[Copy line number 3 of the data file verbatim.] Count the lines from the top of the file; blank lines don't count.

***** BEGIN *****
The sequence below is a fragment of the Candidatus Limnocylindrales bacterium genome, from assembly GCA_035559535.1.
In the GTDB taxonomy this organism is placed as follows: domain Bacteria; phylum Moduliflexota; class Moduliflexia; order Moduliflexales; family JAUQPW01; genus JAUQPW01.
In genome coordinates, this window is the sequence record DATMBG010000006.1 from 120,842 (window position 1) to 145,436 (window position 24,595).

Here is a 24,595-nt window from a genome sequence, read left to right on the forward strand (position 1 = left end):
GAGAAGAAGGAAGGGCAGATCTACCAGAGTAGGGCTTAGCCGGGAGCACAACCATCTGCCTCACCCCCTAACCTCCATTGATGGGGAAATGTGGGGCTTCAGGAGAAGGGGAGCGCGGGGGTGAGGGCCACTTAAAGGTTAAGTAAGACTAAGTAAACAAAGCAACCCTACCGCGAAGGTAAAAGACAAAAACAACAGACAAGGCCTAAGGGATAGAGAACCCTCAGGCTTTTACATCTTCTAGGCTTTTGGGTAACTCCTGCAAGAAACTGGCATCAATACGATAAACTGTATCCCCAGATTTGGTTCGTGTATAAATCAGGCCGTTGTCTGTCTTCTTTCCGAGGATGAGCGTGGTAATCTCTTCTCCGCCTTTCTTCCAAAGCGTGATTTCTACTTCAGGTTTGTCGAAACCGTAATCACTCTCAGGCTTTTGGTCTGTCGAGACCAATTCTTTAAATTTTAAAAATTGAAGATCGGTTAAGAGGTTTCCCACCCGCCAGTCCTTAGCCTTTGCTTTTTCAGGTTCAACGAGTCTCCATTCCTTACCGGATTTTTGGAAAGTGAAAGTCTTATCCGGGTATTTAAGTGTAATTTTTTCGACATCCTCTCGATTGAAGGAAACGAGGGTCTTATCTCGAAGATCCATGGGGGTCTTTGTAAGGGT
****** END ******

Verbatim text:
In genome coordinates, this window is the sequence record DATMBG010000006.1 from 120,842 (window position 1) to 145,436 (window position 24,595).